Doing a PhD in the midst of a global pandemic is, as we have experienced over the past year and a half, fraught with various difficulties and inconveniences. Even though we are now very experienced with virtual seminars and conferences, they cannot permanently replace face-to-face meetings. Since the beginning of 2020, all ArcTrain meetings had only taken place online. So, we were all the more pleased that the eighth “ArcTrain Annual Meeting”, the gathering of ArcTrain members, could actually take place on site at Etelsen Castle, near Bremen. In this historic castle from the 19th century, 15 PhD students and some responsible scientists met to talk about past and future ArcTrain activities and to discuss our research.
We especially enjoyed the fact that this Annual Meeting was once again an opportunity to explore the surroundings of the conference venue outside of our own living room. We started the week in changeable weather with a GPS-based city tour in nearby Verden, which was a welcome contrast to the rest of the program, which mostly took place indoors.
The rest of the program mainly included a lot of science and research, in addition to planning outreach activities and a workshop on data analysis. We enjoyed a very pleasant mix of talks from external speakers as well as our own small presentations and scientific poster sessions. Invited speakers Céline Heuzé, Jean-Éric Tremblay and Karen Alley gave us exciting insights on the difficulties of simulating the Arctic Ocean in computer models, the role of nutrients in the Arctic and the state of the world’s glaciers. Something very special for most of us were the poster sessions, where we had the opportunity to present our research (compressed into an A0 poster) to each other. This personal exchange is actually an elementary part during a PhD, but it was not possible for us in this form during the past year and a half. During this week, many of us enjoyed our first “real” poster session, and during two poster sessions, lively discussions on our research results emerged.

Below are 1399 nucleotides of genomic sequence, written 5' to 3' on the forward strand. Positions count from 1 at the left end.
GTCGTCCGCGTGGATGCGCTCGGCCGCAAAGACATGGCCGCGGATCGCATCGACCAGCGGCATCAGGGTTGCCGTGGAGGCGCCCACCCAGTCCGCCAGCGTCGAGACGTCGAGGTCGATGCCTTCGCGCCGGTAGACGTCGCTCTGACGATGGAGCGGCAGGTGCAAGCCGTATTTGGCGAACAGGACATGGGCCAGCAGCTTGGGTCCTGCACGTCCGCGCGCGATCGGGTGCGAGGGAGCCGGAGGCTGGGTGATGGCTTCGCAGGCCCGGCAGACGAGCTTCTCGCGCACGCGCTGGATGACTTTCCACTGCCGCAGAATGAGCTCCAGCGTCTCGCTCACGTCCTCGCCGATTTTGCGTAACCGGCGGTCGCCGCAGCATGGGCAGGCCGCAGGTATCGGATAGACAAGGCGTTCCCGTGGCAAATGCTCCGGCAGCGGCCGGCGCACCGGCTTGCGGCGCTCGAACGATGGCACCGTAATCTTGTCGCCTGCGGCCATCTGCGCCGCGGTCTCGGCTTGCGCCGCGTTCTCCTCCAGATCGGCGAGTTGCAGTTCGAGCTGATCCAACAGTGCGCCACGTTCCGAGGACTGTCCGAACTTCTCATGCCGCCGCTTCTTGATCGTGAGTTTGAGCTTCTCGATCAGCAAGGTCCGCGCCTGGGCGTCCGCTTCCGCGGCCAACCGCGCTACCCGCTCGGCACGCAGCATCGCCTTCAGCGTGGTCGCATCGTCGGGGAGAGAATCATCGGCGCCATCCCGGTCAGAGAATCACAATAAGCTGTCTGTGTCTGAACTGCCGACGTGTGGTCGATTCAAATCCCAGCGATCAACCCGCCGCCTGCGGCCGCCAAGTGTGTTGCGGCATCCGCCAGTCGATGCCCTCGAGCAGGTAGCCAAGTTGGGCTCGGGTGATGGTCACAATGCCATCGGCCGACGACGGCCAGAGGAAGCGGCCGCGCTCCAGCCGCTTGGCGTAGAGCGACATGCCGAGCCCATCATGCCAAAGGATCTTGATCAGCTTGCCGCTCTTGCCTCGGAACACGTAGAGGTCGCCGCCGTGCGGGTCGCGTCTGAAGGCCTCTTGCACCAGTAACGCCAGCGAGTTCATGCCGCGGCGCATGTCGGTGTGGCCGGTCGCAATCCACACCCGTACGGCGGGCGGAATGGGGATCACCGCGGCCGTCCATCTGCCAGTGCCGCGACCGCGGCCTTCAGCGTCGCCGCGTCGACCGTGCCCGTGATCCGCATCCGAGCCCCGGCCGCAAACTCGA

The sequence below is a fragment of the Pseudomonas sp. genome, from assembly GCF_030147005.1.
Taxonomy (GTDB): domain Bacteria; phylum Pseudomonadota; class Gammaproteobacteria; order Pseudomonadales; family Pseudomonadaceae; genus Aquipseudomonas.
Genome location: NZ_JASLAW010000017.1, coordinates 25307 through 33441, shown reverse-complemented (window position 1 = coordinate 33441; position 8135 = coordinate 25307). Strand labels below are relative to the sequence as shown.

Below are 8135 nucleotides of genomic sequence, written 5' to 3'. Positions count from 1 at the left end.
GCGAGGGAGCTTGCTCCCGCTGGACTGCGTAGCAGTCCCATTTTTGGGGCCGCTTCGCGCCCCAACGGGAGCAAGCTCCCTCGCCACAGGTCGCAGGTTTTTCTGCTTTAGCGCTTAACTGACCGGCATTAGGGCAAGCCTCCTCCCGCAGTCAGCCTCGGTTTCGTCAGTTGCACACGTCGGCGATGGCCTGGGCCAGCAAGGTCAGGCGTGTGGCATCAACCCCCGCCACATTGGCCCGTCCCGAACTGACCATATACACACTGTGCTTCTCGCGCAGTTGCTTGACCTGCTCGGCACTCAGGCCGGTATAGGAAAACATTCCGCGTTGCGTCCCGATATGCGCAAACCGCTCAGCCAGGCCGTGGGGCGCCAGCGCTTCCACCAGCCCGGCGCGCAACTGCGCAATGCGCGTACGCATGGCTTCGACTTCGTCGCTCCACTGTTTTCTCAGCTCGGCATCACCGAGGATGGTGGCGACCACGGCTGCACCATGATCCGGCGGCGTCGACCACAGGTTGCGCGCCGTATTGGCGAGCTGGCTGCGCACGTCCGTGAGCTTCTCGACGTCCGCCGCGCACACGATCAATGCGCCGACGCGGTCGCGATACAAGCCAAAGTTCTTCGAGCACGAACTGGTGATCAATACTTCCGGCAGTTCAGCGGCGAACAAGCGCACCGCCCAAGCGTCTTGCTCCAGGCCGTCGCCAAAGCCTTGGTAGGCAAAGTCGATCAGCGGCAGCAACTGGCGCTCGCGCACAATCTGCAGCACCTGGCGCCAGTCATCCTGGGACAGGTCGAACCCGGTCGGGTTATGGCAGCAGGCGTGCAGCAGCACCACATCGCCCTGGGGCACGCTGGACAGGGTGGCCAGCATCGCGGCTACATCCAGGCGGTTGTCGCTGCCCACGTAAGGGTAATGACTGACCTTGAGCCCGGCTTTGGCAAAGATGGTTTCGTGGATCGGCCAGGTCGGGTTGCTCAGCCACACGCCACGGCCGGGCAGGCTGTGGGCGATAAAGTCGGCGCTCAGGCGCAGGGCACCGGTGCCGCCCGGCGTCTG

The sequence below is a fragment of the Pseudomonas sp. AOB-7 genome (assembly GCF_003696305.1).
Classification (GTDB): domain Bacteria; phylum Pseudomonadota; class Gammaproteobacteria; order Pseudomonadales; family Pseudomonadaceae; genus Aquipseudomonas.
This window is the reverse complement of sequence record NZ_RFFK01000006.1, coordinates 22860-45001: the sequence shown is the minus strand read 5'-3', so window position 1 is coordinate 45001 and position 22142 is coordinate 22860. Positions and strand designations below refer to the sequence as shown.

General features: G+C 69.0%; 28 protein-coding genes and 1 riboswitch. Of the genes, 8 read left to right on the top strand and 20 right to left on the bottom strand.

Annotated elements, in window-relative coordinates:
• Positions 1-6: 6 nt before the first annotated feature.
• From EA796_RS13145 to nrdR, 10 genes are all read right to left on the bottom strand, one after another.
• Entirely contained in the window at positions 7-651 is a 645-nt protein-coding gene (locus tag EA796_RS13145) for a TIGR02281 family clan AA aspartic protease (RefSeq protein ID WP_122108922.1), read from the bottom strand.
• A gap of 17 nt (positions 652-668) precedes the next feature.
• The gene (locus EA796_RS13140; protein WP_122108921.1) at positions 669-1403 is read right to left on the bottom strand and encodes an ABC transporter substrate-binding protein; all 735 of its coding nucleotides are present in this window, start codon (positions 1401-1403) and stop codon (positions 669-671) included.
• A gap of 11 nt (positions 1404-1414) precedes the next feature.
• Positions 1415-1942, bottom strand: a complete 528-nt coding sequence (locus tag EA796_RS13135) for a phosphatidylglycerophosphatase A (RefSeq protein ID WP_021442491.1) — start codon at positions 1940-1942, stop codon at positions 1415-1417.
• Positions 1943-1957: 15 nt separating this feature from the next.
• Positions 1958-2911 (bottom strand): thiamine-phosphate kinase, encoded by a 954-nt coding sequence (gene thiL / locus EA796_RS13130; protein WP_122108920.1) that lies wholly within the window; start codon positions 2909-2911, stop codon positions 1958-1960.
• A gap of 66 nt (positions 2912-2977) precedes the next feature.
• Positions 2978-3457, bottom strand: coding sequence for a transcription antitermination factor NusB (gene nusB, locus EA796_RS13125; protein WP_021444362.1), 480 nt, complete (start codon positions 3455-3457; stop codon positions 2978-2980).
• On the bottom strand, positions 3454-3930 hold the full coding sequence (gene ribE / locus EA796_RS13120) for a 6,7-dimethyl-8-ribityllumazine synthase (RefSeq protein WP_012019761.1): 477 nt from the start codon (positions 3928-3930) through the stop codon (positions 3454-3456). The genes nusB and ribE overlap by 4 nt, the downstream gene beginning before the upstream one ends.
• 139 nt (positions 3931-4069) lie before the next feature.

Traditionally, the Annual Meeting always provides an opportunity to interact with ArcTrain members in Canada. Due to the continuing restrictions on international travel, we unfortunately had to postpone this personal exchange. Instead, at the same time as our meeting in Etelsen, the Canadian ArcTrain members (and a member of ArcTrain Germany, currently on a research stay in Canada) met in Montréal. At certain points of the program we were connected transatlantically via video and thus could experience a little bit the feeling of an entire German-Canadian ArcTrain Annual Meeting.
Throughout the week, we enjoyed the historic ambiance of Etelsen Castle alongside delicious food. Also, the social interaction after the end of the official program was not neglected and there was a lot of discussion about sometimes more, sometimes less scientific topics.